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Robert S. Finzel v. State of Iowa


April 10, 2013


Appeal from the Iowa District Court for Dubuque County, Monica L. Ackley, Judge.

The opinion of the court was delivered by: Eisenhauer, C.J.

Finzel appeals the district court's summary dismissal of his application for post-conviction relief. AFFIRMED.

Considered by Eisenhauer, C.J., and Danilson and Bower, JJ.

Robert Finzel appeals the district court's summary dismissal of his application for post-conviction relief. He contends his trial counsel's ineffective assistance resulted in his Alford plea being neither knowing nor voluntary. An Alford plea is a variation of a guilty plea whereby the defendant does not admit participation in the criminal acts, but consents to a finding of guilt and imposition of a sentence. North Carolina v. Alford, 400 U.S. 25, 37 (1970). We affirm.

I. Background Facts and Proceedings.

The minutes of testimony provide the following facts. In August 2009, Gabrielle Allen was sitting in her car in the mall parking lot with the window rolled down while she was waiting to go to work. Allen heard a male voice saying "give me your purse, keys, and phone." She looked to see who it was and saw a man standing next to her car holding a black-handled steak knife. He repeated his statement, she complied, and he ran away. Allen exited her car and ran after the man while yelling for help. Allen saw him enter a car with Iowa plate 239 WKW.

Amy Koeller observed a man carrying a purse running through the mall parking lot and entering a car with Iowa plate 239 WKW. Amy heard a woman yelling for her to call the police, so she placed the call.

Officer Steil heard a dispatch of an armed robbery at the mall and dispatch provided the license plate number 239 WKW. Another officer knew the address of the car owner's girlfriend, Torris Loucks. Officer Fairchild located the car in Loucks's apartment building parking lot. During a phone call, the car owner told the police Loucks had his car that day. Another person found Allen's purse on the street and turned it over to the police.

Officers obtained and executed a search warrant for the Loucks apartment. Finzel was located hiding behind a bathroom door. The officers found Allen's missing property in the Loucks apartment and also found a black-handled steak knife in a drying basket in the kitchen. Allen was brought to the area, and she identified her missing property and identified Finzel as the person who took her purse and property.

Robert Finzel also goes by the name Shane Cupps. During Loucks's interview with the police, she gave conflicting stories. She first told police she drove her friend Shane Cupps to the mall and when he returned to the car, he was not carrying anything and he did not throw anything out the window. She dropped Cupps off on a street corner and came home alone. After the police informed Loucks they had recovered Allen's purse, Loucks "then stated 'he did throw something out the window'" and it was a brown medium purse. Loucks stated Shane did not have a knife.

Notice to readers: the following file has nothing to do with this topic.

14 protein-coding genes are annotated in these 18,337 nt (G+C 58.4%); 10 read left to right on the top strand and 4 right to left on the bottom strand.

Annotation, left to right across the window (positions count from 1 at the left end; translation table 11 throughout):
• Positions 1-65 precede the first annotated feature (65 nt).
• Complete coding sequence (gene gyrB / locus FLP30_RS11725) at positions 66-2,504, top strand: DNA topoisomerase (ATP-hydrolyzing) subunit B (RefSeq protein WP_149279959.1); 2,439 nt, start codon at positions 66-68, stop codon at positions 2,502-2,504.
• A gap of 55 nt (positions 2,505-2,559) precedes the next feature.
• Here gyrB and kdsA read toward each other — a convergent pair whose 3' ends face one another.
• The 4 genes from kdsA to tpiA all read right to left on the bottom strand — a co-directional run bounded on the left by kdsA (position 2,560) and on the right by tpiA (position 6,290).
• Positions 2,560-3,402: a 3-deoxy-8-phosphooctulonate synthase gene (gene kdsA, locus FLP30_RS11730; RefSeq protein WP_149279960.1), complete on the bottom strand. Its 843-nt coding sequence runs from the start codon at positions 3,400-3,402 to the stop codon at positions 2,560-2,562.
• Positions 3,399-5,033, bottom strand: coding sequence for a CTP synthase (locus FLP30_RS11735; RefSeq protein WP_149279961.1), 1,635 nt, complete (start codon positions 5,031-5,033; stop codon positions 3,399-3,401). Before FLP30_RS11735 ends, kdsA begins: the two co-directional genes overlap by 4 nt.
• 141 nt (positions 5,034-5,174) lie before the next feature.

In September 2009, the State charged Finzel with first-degree robbery.*fn1 In October, Loucks was charged with aiding and abetting the robbery. In December 2009, Finzel and the State signed a memorandum of plea negotiations involving four criminal cases. The State agreed to reduce the robbery charge to second-degree robbery, and Finzel agreed to plead guilty.*fn2 Finzel also agreed to plead guilty to an escape charge, and to stipulate to probation violations in two other cases. The parties agreed to jointly recommend sentences of an indeterminate ten years for second-degree robbery, thirty days in jail for escape, and revocation of both probations and imposition of the previously-suspended sentences, with those sentences served concurrently with the robbery sentence.

At the plea hearing, defense counsel Kaufman informed the court:

[T]he robbery case will be an Alford plea. [Finzel] does not deny taking the purse from the alleged victim in this case. He denies having a knife. But we did do a deposition of the victim, and she testified under oath that it was a knife, You Honor. And also early communications to 911 indicate that there was a knife. And as a result of that, [Finzel] has decided to give an Alford plea to a robbery second as opposed to risking a robbery first degree.

In addition . . . because the sentence is mandatory, he would prefer just to be sentenced today, to waive his time for sentencing and the motion in arrest of judgment and to have the presentence investigation followed and just move on, Your Honor.

The court accepted Finzel's pleas and stipulations to probation violations following a full colloquy. During the colloquy, Finzel stated he was satisfied with his trial attorney's services and stated the testimony in the minutes and depositions would establish his guilt if given at trial. Additionally:

THE COURT: I need to have you tell me what you believe you have to gain or lose by going to trial. In other words, why is it in your best interest to enter into this plea?

FINZEL: Because the ten-year charge is less than the twenty-five I could be getting.*fn3

THE COURT: And by pleading guilty, you are avoiding the risk of that longer sentence.


THE COURT: And because of that, am I correct in understanding that a trial is not what you want in this matter?


THE COURT: And you've discussed it with your attorney and made the decision yourself?


THE COURT: And you're doing this voluntarily in light of what you stand to lose by going to trial and the evidence against you at this point?